Mossimo Giannulli and Lori Loughlin are pleading not guilty.
The fashion designer and “Full House” actress have requested to enter a plea of not guilty for their alleged crimes in the college admissions scandal that broke last month, according to court documents from the U.S. District Court for the district of Massachusetts.
The couple is pleading not guilty to the initial charges of committing mail fraud, wire fraud and honest services fraud and the charge of money laundering that was filed last week by prosecutors. For both charges, the couple faces a maximum of 40 years each in prison.
Giannulli and Loughlin are waiving their right to appear in court for the arraignment and have filed their plea via court documents through their attorney. It is unclear if the judge will accept the couple’s plea without them present in court.
The couple is being charged for paying up to $500,000 in bribes to get their two daughters, influencer Olivia Jade Giannulli — who has lost many of her brand partnerships, including a palette collaboration with Sephora and influencer deals with Estée Lauder, TRESemmé and more — and Isabella Rose Giannulli, accepted as crew recruits at the University of Southern California. Giannulli and Loughlin are among roughly 50 other parents charged in the scandal.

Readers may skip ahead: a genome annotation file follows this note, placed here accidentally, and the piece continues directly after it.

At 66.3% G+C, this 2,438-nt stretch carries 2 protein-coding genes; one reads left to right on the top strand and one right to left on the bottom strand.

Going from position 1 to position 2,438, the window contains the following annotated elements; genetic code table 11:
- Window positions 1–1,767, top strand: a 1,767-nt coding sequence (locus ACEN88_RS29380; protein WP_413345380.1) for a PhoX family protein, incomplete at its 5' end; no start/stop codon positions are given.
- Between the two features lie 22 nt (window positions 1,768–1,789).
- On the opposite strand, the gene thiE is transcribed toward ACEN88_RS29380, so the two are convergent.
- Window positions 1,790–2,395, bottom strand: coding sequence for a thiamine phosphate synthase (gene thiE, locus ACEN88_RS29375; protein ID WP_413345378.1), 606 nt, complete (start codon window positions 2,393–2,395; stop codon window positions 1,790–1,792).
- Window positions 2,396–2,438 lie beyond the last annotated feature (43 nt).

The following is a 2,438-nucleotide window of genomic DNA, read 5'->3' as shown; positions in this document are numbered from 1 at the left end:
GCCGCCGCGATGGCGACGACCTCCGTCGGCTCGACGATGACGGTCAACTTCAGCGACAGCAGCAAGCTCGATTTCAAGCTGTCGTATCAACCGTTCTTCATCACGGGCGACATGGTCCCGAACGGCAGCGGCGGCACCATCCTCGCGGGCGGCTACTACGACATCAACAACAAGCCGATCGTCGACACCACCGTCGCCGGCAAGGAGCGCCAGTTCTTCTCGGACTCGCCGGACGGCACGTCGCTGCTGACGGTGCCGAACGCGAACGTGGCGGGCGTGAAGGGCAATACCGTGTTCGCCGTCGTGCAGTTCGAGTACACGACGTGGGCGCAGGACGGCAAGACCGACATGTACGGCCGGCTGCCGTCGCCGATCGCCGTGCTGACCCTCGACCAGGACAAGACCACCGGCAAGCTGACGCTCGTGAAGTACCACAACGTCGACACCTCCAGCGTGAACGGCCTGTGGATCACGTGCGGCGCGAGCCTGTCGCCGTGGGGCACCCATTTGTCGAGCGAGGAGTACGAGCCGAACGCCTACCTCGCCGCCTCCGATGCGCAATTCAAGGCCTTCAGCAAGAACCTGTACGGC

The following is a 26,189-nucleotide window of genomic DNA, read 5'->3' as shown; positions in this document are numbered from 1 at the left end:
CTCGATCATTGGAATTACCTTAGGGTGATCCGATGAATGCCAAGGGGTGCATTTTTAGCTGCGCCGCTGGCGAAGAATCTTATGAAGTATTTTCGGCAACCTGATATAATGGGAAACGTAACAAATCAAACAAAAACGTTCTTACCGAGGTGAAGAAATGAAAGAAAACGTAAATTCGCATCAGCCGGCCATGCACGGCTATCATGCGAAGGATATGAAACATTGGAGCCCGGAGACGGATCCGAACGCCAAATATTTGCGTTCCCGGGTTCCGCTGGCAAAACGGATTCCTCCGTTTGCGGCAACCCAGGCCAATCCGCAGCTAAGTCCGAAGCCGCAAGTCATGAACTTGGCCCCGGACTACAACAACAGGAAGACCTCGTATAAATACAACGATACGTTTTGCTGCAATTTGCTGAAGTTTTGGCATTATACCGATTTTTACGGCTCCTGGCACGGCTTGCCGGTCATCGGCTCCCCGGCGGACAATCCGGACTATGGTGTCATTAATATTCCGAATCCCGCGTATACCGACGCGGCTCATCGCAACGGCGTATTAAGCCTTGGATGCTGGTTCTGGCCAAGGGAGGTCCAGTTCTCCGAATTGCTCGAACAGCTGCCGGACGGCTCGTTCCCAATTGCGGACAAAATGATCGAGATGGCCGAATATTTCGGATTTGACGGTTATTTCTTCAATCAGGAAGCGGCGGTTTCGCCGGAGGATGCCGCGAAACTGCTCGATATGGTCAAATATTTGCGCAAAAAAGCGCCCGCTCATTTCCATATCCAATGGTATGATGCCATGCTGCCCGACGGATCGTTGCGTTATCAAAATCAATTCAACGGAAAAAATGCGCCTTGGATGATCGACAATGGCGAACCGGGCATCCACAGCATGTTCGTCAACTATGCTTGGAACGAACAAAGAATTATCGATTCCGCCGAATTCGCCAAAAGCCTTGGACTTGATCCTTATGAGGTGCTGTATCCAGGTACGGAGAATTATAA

Last week, actress Felicity Huffman — who paid $15,000 in bribes to increase her daughter’s SAT score — and 12 other parents involved in the scandal pled guilty to a single count of conspiracy to commit mail fraud and honest services mail fraud. A sentencing date for Huffman has not yet been set.
After passing up on this plea, Giannulli, Loughlin and the remaining parents involved in the scandal were faced with an additional charge of money laundering, which has significantly increased their likelihood of going to prison for their alleged crimes.
Read more on the college admissions scandal here:
Lori Loughlin’s Daughter Olivia Jade is Planning a Comeback
Mossimo Giannulli and Lori Loughlin Face 40 Years in Prison
Felicity Huffman Pleads Guilty in College Admissions Scandal
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